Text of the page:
We need more, not less of this tonic.

Just so.


Here come the moonbats:

Some of the 28 million children in the national school lunch program may find irradiated hamburger on their plates as early as next year.

The Agriculture Department is seeking suppliers to furnish ground meat zapped by bacteria-killing gamma rays or electricity.

Despite apprehension among some people about the technology, the department issued specifications Thursday to schools notifying them of the coming availability and said it will seek bids from potential suppliers by January.

Yup, I can hear the screams of anguish from people insisting that irradiated beef will destroy our children.

In fact, a little later in the same story we read:

So far, only one local school system Point Arena, Calif., with 500 students has outright rejected using irradiated meat in its lunch program, according to Public Citizen, a group that contends researchers have yet to prove the meat won't cause cancer.

"We're very fearful of what will happen when we go through a whole generation of kids that have been consuming this stuff," said Tony Corbo, a spokesman for the group. "They're going to use the kids as an experiment."

Just one question: Since when do we assume that everything causes cancer until proven otherwise? The opponents of irradiated foods have not, to my knowledge, produced any evidence that such food is dangerous. (And no, yelling and screaming, "Irradiated foods! Irradiated foods!" does not count.


How bizarre!

SCHERERVILLE, Ind. -- Mary Mitchell was confused when she got a call on her cell phone last week asking: "Are you really God?"

Nineteen calls later, she finally learned what was happening. The last seven digits of her phone number are the same as the number repeatedly displayed on Jim Carrey's pager whenever God tries to summon his character in the new hit movie "Bruce Almighty."

People with the same seven-digit number in area codes around the nation also are getting calls for God.

Mitchell said she started getting the phone calls on Friday, the same day the movie opened.

"They would say, 'May I speak with God, please?' or 'I have some personal issues to talk about with God," she said. "Some of them sound like they're really serious, which is a little bizarre."

To anyone else caught in this little trap, let me just point out, "PEOPLE, GET A GRIP! IT'S JUST A MOVIE AND GOD DOESN'T HAVE A CELL PHONE!"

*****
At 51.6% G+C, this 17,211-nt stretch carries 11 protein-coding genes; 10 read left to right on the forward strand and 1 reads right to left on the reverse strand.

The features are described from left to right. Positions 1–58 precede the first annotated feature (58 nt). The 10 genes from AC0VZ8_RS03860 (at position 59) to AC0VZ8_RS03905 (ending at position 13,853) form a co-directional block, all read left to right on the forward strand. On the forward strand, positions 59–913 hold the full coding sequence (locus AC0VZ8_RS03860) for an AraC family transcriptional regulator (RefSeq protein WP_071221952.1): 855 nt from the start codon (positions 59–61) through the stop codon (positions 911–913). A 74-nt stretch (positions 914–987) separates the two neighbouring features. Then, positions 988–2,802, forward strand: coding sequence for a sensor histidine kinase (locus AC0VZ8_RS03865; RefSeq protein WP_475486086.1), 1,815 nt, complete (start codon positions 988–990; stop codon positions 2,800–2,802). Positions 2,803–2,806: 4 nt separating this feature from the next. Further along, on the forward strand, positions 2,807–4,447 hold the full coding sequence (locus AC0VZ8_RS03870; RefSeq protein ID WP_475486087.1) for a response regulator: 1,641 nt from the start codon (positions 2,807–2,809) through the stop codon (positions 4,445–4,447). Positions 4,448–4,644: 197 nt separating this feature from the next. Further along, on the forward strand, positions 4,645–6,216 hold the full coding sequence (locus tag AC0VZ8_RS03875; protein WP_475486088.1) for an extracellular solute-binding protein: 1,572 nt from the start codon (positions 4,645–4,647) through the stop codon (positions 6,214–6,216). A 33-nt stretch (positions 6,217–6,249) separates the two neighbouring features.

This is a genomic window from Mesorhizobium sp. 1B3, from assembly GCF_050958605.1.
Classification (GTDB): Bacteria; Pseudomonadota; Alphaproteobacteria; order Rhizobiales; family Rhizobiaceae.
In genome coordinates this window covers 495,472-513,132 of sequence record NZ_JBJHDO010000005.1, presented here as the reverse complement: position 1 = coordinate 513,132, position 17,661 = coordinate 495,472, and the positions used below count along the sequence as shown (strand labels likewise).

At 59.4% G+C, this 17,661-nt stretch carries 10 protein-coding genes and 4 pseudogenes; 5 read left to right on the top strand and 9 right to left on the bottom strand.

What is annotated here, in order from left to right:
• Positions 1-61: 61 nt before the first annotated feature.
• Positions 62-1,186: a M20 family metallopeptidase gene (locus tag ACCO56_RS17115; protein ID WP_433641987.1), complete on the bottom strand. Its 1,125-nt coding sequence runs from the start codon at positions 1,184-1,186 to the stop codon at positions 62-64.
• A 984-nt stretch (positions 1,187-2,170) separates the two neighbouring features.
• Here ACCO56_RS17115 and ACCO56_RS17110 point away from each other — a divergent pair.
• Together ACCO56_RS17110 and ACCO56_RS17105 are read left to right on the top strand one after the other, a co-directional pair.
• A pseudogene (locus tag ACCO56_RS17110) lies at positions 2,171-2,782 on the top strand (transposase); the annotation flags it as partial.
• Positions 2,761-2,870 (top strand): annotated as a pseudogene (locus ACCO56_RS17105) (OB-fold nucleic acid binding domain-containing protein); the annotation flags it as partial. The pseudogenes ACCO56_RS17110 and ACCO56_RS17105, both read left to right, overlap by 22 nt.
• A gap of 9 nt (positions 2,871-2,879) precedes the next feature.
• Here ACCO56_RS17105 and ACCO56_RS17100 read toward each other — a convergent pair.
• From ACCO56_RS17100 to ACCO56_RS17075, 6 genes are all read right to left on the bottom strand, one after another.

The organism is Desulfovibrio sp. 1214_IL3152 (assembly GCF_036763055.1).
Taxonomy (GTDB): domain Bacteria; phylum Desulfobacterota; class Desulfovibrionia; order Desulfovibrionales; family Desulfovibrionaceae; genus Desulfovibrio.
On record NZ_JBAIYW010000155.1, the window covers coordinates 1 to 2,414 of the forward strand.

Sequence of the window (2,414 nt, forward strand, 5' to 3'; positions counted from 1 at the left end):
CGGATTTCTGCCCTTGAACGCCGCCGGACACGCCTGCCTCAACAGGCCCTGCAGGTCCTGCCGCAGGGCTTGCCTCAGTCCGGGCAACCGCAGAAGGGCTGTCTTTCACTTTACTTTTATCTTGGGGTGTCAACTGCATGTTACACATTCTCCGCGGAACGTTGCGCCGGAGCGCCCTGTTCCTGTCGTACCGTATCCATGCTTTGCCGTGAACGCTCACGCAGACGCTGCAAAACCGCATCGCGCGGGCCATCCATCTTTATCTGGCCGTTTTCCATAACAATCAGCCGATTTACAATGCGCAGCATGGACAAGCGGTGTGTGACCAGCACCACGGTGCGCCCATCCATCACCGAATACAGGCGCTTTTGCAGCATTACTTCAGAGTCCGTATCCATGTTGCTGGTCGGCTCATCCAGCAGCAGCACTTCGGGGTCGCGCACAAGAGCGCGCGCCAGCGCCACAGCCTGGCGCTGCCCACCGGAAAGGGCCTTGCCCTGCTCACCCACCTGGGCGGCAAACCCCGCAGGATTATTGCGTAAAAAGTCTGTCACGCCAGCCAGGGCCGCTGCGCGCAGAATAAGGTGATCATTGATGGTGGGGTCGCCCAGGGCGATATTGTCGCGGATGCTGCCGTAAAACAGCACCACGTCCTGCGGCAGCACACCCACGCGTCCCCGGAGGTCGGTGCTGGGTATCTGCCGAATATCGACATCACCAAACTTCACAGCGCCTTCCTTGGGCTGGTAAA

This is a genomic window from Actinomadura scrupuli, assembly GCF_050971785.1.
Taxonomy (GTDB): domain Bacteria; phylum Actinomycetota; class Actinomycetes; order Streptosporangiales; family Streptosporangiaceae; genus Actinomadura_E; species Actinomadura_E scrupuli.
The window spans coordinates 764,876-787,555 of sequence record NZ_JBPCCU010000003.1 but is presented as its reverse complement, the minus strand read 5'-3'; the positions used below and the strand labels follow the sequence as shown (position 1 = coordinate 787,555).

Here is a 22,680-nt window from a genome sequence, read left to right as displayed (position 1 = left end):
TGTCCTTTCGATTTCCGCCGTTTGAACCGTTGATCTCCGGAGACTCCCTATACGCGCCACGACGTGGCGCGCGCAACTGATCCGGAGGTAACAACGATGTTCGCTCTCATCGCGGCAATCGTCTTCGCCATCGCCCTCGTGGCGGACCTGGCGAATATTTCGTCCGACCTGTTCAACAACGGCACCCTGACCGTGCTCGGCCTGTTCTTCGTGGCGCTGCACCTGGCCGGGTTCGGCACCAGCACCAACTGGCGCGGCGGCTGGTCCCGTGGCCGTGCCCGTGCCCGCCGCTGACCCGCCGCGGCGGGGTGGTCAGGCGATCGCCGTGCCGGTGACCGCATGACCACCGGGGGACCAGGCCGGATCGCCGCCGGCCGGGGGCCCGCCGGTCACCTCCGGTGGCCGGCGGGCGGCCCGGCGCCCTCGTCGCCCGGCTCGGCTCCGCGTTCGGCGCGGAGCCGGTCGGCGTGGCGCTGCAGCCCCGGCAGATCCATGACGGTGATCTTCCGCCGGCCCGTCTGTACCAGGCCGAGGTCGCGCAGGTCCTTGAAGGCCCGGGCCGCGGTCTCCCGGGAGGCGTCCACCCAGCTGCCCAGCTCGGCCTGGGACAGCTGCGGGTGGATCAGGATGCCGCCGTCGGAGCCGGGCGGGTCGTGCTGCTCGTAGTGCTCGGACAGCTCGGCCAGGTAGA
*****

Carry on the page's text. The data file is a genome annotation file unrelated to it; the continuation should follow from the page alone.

I was reading Mark Steyn's review of O Jerusalem and couldn't help being struck by this phrase:

I would invite Gurney to take the most anti-Semitic American he’s ever met and then imagine him multiplied by millions and moved to the West Bank: the result would be an immense improvement from the State of Israel’s point of view.

You know, he's probably right.


Of all the nerve!


Al Qaeda is making threats again:

A spokesman for al Qaeda has told an Arabic-language newsmagazine that the terror group will try to use poisons to attack the United States, specifically threatening to contaminate the nation's water supply.

Abu Mohammed al-Ablaj told the London-based al-Majallah magazine that "al Qaeda [does not rule out] using sarin gas and poisoning drinking water in U.S. and Western cities."

"We will talk about [these weapons] then and the infidels will know what harms them. They spared no effort in their war on us in Afghanistan. ... They should not therefore rule out the possibility that we will present them with our capabilities," the magazine quotes al-Ablaj as saying in an e-mail interview last week.

I have no doubt that they want to do this sort of thing. The question is, "Do they have the capability?" In relation to poisoning drinking water, I would like to point out something highlighted in this story.

"It is very difficult to covertly poison a reservoir," the official said on the condition of anonymity. "It would take many truckloads of poison, which would make it difficult to do secretly. That is not really a viable threat."

This is an excellent point. People trying to hype up the danger about our water supplies have often pointed out that our reservoirs are not well guarded, which is true. What they don't usually mention is that just dropping a little poison into the water supply wouldn't even be noticeable because it would be quickly diluted. You would have to dump huge amounts of poison into a water supply before it could do any real damage.

All told, I have no idea whether al Qaeda has the capability to do what they threaten or not. The fact that they make the threat doesn't really mean anything. Sometimes they follow through on their threats, but frequently, they don't.


Those who claim that Islamist terror groups only targeted Australia because they helped the U.S. in fighting terror have a new problem to deal with. Prime Minister John Howard has announced that Australian intelligence sources have learned that al Qaeda was considering attacks against Australian targets as early as 2000.

Of course, a lot of people will simply dismiss this information as American hegemonic lies.

We need time to reload

Muslim rebels in the Phillipines have offered a 10 day cease-fire. Everyone is falling all over themselves to proclaim that this is the first step towards peace. I'm not nearly so sanguine about the prospect.


In response to the Al Azhar Mosque condemning recent terror attacks, Charles Johnson says:

Since the Islamic leaders of Al Azhar have expressed their support for terrorist acts against Israel many times, it’s safe to assume that the reason for this condemnation is because the Riyadh and Casablanca attacks failed to kill any Jews.

I think this statement would be more accurate if it read, "because the Riyadh and Casablanca attacks took place in Muslim countries and failed to kill any Jews.

Wednesday, May 28, 2003

I've never seen anyone fisk a Nigerian e-mail spam before.




Um ... If you're one of those people who thinks the EU is a grand idea, please read this.